As of December 2021, the rules have changed to expand the allowances for those who passed their test after 01/01/1997. This means more riders are able to tow their horses without taking an additional qualification.

You may also need to prepare other paperwork and licences, such as an operator licence. You can find out more about this in our guide to transporting horses.

Licences issued from 1 January 1997

If you passed your driving test on or after 1 January 1997 this is when the MAM of your trailer is critical. You are legally allowed to:

  • Drive a car or van up to 3,500kg MAM with a trailer of up to 750kg MAM.
  • Tow a trailer over 750kg MAM as long as the combined MAM of the trailer and towing vehicle is no more than 3,500kg. However, please note that a horse trailer’s MAM is unlikely to be below 750kg, which means you need to be careful about the MAM or GVW of the car you drive. A Kia Sorento, for example, has a GVW of 2,510kg, which means your trailer must have a MAM of 990kg or less. This equates to a lightweight trailer, like a Sinclair.

Previously, anyone with a licence issued on or after 01/01/1997 had to pass the B+E car and trailer driving test to tow this kind of weight. However, with the introduction of the new law, the DVLA (Driver and Vehicle Licensing Agency) has confirmed that category B+E will be automatically added to driving licences when a new photocard is ordered — although it is advised that inexperienced drivers seek training from a qualified driving instructor.

If you intend to drive a car and trailer with a combined MAM of over 3,500kg but less than 7,500kg, then you’ll need to obtain a category C1 licence. You can find out more about driving licence categories and their meanings on the GOV.UK website.

Licences issued before 1 January 1997

If you passed your test before 1997, you are allowed to drive:

  • A vehicle and trailer combination up to 8,250kg gross train weight (GTW).
  • A minibus with a trailer over 750kg MAM.

What’s the best car for towing a horse trailer?

When looking for a car to tow your horse trailer, it’s important to not only look at the maximum towing capacity of the trailer but any extra features that may make towing easier too.

Four-wheel or two-wheel?

4x4s and four-wheel-drive SUVs are usually considered the best cars for towing a horse trailer. This is because they can generally tow larger weights than estate cars and are better suited to the off-road terrain that you’ll find at competition grounds.

Petrol or diesel?

Fuel type can also play a part. You’ll need a vehicle that is capable of producing enough torque to be able to pull your trailer effortlessly. Generally speaking, diesel engines produce more torque than petrol engines, which means they’re more effective at pulling away quickly, especially with a trailer attached.

Manual or automatic?

The question of whether a manual or automatic car is best for towing horses is really down to preference. Manuals may offer a little more control which could be handy when towing, particularly if you’ll be navigating steep hills. However, automatics are still capable of towing safely and effectively, and many riders prefer an automatic for the sake of ease. It’s also likely that an automatic will suffer less wear to the clutch.

Technological assistance

Remember the ‘snaking’ issue Jake mentioned earlier? This could become a problem when towing horses, but some modern cars come with electronic stability control (ESC) which can help here. With ESC, the car uses small sensors to detect snaking and responds by automatically applying the brakes ever so slightly to help you regain control. While not a requirement, you may find it helpful to choose a vehicle with ESC installed. You’ll be able to find this information in the safety specification of the car you’re intending to buy. You may also see this written as:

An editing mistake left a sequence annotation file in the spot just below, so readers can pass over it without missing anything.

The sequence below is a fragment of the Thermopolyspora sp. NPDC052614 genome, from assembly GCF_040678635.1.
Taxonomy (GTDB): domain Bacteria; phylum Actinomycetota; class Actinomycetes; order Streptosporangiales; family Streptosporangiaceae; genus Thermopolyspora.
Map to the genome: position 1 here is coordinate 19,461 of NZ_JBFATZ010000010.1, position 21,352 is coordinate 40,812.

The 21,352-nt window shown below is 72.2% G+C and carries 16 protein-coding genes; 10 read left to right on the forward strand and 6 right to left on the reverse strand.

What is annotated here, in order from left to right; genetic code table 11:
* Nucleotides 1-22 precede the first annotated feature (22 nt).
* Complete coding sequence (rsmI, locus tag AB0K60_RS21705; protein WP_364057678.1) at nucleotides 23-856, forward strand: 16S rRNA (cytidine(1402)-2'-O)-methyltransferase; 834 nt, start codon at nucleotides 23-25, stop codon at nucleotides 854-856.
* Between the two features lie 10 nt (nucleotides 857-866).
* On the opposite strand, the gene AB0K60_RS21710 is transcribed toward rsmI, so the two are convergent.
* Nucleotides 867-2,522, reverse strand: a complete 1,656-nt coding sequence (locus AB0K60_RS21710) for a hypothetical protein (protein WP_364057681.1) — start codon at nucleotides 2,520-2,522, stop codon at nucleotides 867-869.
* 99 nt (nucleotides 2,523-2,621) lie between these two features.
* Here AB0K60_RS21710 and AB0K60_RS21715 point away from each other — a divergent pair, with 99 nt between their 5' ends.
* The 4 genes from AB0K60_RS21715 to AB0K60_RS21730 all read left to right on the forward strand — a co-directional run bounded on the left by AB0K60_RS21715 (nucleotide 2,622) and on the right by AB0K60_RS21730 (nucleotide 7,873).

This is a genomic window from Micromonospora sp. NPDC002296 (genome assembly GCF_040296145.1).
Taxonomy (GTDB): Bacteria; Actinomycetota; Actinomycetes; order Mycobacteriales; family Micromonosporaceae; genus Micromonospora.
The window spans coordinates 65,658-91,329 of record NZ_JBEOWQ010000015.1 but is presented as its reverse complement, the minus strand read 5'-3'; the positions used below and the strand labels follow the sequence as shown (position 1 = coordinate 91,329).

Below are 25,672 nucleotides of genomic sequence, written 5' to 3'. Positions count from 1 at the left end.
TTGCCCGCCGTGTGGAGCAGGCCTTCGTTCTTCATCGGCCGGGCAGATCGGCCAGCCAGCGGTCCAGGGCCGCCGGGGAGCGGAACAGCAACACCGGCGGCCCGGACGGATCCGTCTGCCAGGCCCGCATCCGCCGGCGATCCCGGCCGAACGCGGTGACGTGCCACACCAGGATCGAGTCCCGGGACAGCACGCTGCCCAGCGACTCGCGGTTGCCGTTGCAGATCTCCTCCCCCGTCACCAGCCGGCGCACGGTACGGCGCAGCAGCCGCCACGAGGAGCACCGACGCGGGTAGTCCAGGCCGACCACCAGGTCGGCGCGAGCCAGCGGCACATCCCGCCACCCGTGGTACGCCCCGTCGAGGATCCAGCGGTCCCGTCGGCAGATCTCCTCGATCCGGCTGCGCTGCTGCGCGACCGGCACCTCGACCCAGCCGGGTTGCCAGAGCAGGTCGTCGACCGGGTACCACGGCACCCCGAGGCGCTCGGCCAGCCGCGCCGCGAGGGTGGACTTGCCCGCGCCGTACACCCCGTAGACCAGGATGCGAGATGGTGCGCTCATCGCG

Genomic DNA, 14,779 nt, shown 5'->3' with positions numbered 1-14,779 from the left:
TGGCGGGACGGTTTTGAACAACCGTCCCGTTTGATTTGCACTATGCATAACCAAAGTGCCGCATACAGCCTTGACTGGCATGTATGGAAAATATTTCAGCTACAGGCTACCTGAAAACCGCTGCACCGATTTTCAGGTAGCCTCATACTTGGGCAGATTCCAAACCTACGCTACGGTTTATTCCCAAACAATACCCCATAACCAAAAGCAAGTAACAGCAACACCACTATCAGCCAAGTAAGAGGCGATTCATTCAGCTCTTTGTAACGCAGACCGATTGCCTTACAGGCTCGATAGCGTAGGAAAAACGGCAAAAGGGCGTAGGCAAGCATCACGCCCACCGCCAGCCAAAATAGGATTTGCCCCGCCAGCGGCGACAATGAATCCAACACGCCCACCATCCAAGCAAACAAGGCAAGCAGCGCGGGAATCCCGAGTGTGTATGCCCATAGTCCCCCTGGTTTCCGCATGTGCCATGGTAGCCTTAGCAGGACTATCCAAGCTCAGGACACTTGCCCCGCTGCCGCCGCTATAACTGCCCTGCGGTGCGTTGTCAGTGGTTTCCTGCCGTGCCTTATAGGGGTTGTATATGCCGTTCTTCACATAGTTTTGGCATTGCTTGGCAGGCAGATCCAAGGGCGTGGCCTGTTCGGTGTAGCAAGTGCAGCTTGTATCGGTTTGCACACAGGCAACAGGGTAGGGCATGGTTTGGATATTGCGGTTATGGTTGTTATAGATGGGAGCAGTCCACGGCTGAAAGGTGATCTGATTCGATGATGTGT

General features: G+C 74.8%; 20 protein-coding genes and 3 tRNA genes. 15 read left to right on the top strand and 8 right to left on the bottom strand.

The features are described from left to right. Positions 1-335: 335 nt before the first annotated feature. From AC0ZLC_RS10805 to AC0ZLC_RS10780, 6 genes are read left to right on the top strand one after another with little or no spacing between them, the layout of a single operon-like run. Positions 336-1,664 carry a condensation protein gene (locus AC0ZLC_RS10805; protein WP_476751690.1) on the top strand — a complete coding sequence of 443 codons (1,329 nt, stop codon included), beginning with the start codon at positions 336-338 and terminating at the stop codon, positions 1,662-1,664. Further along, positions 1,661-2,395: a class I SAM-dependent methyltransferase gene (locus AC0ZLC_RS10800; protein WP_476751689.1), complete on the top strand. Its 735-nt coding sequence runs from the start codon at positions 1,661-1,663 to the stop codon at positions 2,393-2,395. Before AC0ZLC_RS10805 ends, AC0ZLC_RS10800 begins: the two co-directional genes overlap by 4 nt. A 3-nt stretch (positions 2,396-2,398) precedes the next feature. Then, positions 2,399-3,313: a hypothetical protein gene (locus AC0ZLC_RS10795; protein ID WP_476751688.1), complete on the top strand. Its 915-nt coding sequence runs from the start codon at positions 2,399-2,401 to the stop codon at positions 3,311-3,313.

• Active Stability Control (ASC)
  • Dynamic Stability Control (DSC)
  • Dynamic Stability and Traction Control (DSTC)
  • Electronic Stability Program (ESP)
  • Vehicle Dynamic Control (VDC)
  • Vehicle Stability Assist (VSA)
  • Vehicle Stability Control (VSC)

The UK has made it mandatory for all cars built after 2014 to have ESC, so it should be easy enough to find one.

Best cars for towing a horse trailer

So, with all this information in mind, what are the best cars for towing a horse trailer? There are a few different models that many riders tend to choose thanks to their reliability and stability. These include:

  • Audi Q7 (towing capacity up to 3,500kg)
  • Kia Sorento (towing capacity up to 3,500kg)
  • Land Rover Discovery (towing capacity up to 4,000kg)
  • Mercedes-Benz G-Class (towing capacity up to 3,500kg)
  • Mercedes-Benz GLS (towing capacity up to 3,500kg)
  • Mitsubishi Shogun (towing capacity up to 3,500kg)
  • SsangYong Rexton 2.2 ELX (towing capacity up to 3,500kg)
  • Toyota Land Cruiser (towing capacity up to 3,500kg)
  • Volvo XC60 (towing capacity up to 2,400kg)

This is by no means an exhaustive list, so it’s worth shopping around to find a car with the right towing capacity and features that you need.

Knowing your horse trailer weight and the weights you can legally tow is vital in order to be able to tow your horse safely. If you’d like to learn more about travel law or if you’re having trouble loading your horse into their trailer, then be sure to take a look at our horse travel tips. And for even more great towing advice watch Top Marks: On the Road with Kelly Marks, who offers interesting insights into how to deal with problem loaders.